It begins with the pink moon in spring. It begins with fireflies in the hedges and falling in love for the first time.

It’s passion, but it’s also revenge. It’s fire and water. It’s everything you dreamed of and every regret. It’s what you lose and what you gain. It’s the time of year when you find a love letter that’s not addressed to you right there on your bureau. You tell yourself not to read it, but you do. What’s done cannot be undone, unless you make it so. You walk through the dark and listen to the cicadas calling. There are frogs on the dirt road and you’re crying. All the leaves are green. You feel the green inside of you, twisting through you like a vine.

You remember old curses and a spell your grandmother taught you. You would need coriander and black string. You would need a black candle and sage. You remember that your grandmother warned you to be careful. Revenge always comes back to you in unexpected ways. She said that if someone betrays you, he might be doing you a favor. They’re setting you free. The birds outside the window are singing. The birds remind you that you’re alive. How can you ignore summer, your favorite time of the year? How can you not rejoice? What’s done is done, what is to come is unknown. All around you the world is beautiful. Sorrow is unavoidable, but this is the time of year to start over. Make a crown of flowers. Celebrate the light. Let go of the darkness. Wear citrine and carnelian for energy, warmth, and strength. Wear silver for protection, and passion, and love.

A summer night is the best time to let go of what you’ve lost. Say the betrayer’s name three times. Look for black feathers on the road. Swim in a pond of dark water and look up at the stars. What ends will begin again. This is the season of roses, the time of year when the wild grass grows so tall you disappear into it as you walk into the meadow. It’s the time of the year to paint, or write a story, or dance under the moon. It’s the time to be brave in all that you do. Summer feels like a waking dream. You sit on the front porch, you drink lemonade, you look over at your neighbor who you’ve never noticed before. In the morning you find he’s brought you wild raspberries. Love begins this way in the summer. A glass jar of sunflowers left on your front steps. A note left taped to your door. You find yourself drawn to someone you’ve been acquainted with for years but have never really known. It’s the time of unexpected happenings.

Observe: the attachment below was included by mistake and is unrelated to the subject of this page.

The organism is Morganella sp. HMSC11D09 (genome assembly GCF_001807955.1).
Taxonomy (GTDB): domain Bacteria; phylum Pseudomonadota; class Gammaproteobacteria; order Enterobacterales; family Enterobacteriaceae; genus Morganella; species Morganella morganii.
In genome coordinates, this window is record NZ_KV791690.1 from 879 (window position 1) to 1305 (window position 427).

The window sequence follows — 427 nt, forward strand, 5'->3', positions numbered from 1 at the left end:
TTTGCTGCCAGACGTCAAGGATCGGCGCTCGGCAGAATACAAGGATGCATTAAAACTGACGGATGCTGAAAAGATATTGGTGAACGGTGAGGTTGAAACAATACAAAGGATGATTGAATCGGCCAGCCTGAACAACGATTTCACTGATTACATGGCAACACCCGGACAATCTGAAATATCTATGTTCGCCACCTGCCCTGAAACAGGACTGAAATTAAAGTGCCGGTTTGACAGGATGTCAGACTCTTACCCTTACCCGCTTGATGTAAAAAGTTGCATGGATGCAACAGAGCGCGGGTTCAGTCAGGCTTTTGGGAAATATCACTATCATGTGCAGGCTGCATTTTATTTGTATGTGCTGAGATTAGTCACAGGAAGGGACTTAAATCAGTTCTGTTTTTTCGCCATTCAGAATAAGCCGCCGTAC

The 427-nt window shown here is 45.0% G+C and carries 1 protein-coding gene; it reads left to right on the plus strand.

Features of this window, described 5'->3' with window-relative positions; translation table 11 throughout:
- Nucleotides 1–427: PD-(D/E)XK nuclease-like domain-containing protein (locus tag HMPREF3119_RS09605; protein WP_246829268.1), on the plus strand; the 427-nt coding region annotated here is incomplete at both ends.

On the hottest night of the year, when you can’t sleep, you walk through a garden filled with ten varieties of tomato plants, you receive a phone call from someone you used to know and talk until dawn. This is the time of year when you visit places you’ve never been before. You wear long skirts and the earrings your mother gave you for luck. When you were a child, summer lasted forever, but now you know how precious these days are.

Do all that you can to make it last. Put out bowls of water for the birds in your yard, go to the sea, sit by the shore of a deep blue lake, be grateful for all that you have. Read books in a hammock, leave your shoes at home and go barefoot, collect shells in a dish that you keep by your bedside so that you hear the ocean in your dreams.

By midsummer you no longer remember what was written in that letter you found on your bureau. That’s what happens when you live day by day. You take the paper and the envelope and place them in a bowl. When you pour water over the ink it runs off the page and disappears. It’s summer and you’re starting over. It’s the best time of the year. There’s rosemary growing outside your door. You’ve planted what you know you’ll want in autumn—squash and pumpkins—but don’t rush through the days. Say a blessing for slow afternoons, for Saturdays when you have nothing to do but lie in the grass, for long conversations with your oldest friends. On Midsummer’s Eve open your windows and make a promise to give back to the earth with gratitude for all she has given to you.

Blue skies, the birds in the trees, your own beating heart. That’s all you need.


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Alice Hoffman grew up believing in magic. She’s the author of more than thirty works of fiction, including The Book of Magic, Magic Lessons, The World That We Knew, Practical Magic, The Rules of Magic (a Reese Witherspoon Book Club pick), the Oprah’s Book Club selection Here on Earth, The Red Garden, The Dovekeepers, The Museum of Extraordinary Things, The Marriage of Opposites, and Faithful. Her new novel, The Invisible Hour, will be published in August by Atria Books/Simon & Schuster. She’s written many original fairy tales and pieces on magic and witches for Enchanted Living, including for our 2017 Practical Magic issue. Find out more at